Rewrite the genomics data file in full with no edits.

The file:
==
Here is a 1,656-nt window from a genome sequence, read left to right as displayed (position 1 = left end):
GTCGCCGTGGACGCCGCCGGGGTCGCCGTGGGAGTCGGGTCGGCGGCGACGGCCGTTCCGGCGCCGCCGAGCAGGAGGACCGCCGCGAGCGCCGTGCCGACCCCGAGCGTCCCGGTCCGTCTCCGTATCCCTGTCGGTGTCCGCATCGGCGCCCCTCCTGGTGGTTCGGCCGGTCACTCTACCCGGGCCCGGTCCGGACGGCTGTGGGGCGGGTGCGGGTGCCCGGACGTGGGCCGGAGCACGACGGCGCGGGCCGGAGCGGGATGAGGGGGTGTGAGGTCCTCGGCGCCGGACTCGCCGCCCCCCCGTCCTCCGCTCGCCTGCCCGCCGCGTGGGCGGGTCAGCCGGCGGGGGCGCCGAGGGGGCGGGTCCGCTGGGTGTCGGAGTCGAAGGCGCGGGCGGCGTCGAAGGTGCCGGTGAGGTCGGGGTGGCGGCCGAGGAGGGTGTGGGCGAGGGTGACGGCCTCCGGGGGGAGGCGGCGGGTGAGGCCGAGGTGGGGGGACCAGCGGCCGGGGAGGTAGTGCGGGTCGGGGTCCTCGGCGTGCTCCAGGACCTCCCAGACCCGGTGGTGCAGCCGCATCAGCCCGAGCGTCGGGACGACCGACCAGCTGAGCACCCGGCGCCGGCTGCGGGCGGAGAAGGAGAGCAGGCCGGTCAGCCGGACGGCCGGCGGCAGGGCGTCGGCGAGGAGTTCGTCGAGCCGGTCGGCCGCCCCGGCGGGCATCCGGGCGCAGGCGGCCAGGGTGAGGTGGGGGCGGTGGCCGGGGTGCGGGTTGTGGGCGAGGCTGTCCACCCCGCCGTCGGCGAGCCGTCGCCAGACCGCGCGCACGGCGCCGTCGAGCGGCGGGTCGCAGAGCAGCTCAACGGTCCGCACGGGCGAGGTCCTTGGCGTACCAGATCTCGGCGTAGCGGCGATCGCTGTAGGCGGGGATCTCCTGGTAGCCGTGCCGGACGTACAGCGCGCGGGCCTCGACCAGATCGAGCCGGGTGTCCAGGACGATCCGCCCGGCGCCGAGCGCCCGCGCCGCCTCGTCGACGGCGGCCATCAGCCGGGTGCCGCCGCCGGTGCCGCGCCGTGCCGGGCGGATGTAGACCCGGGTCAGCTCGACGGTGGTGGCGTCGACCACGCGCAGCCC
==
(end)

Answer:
Here is a 1,656-nt window from a genome sequence, read left to right as displayed (position 1 = left end):
GTCGCCGTGGACGCCGCCGGGGTCGCCGTGGGAGTCGGGTCGGCGGCGACGGCCGTTCCGGCGCCGCCGAGCAGGAGGACCGCCGCGAGCGCCGTGCCGACCCCGAGCGTCCCGGTCCGTCTCCGTATCCCTGTCGGTGTCCGCATCGGCGCCCCTCCTGGTGGTTCGGCCGGTCACTCTACCCGGGCCCGGTCCGGACGGCTGTGGGGCGGGTGCGGGTGCCCGGACGTGGGCCGGAGCACGACGGCGCGGGCCGGAGCGGGATGAGGGGGTGTGAGGTCCTCGGCGCCGGACTCGCCGCCCCCCCGTCCTCCGCTCGCCTGCCCGCCGCGTGGGCGGGTCAGCCGGCGGGGGCGCCGAGGGGGCGGGTCCGCTGGGTGTCGGAGTCGAAGGCGCGGGCGGCGTCGAAGGTGCCGGTGAGGTCGGGGTGGCGGCCGAGGAGGGTGTGGGCGAGGGTGACGGCCTCCGGGGGGAGGCGGCGGGTGAGGCCGAGGTGGGGGGACCAGCGGCCGGGGAGGTAGTGCGGGTCGGGGTCCTCGGCGTGCTCCAGGACCTCCCAGACCCGGTGGTGCAGCCGCATCAGCCCGAGCGTCGGGACGACCGACCAGCTGAGCACCCGGCGCCGGCTGCGGGCGGAGAAGGAGAGCAGGCCGGTCAGCCGGACGGCCGGCGGCAGGGCGTCGGCGAGGAGTTCGTCGAGCCGGTCGGCCGCCCCGGCGGGCATCCGGGCGCAGGCGGCCAGGGTGAGGTGGGGGCGGTGGCCGGGGTGCGGGTTGTGGGCGAGGCTGTCCACCCCGCCGTCGGCGAGCCGTCGCCAGACCGCGCGCACGGCGCCGTCGAGCGGCGGGTCGCAGAGCAGCTCAACGGTCCGCACGGGCGAGGTCCTTGGCGTACCAGATCTCGGCGTAGCGGCGATCGCTGTAGGCGGGGATCTCCTGGTAGCCGTGCCGGACGTACAGCGCGCGGGCCTCGACCAGATCGAGCCGGGTGTCCAGGACGATCCGCCCGGCGCCGAGCGCCCGCGCCGCCTCGTCGACGGCGGCCATCAGCCGGGTGCCGCCGCCGGTGCCGCGCCGTGCCGGGCGGATGTAGACCCGGGTCAGCTCGACGGTGGTGGCGTCGACCACGCGCAGCCC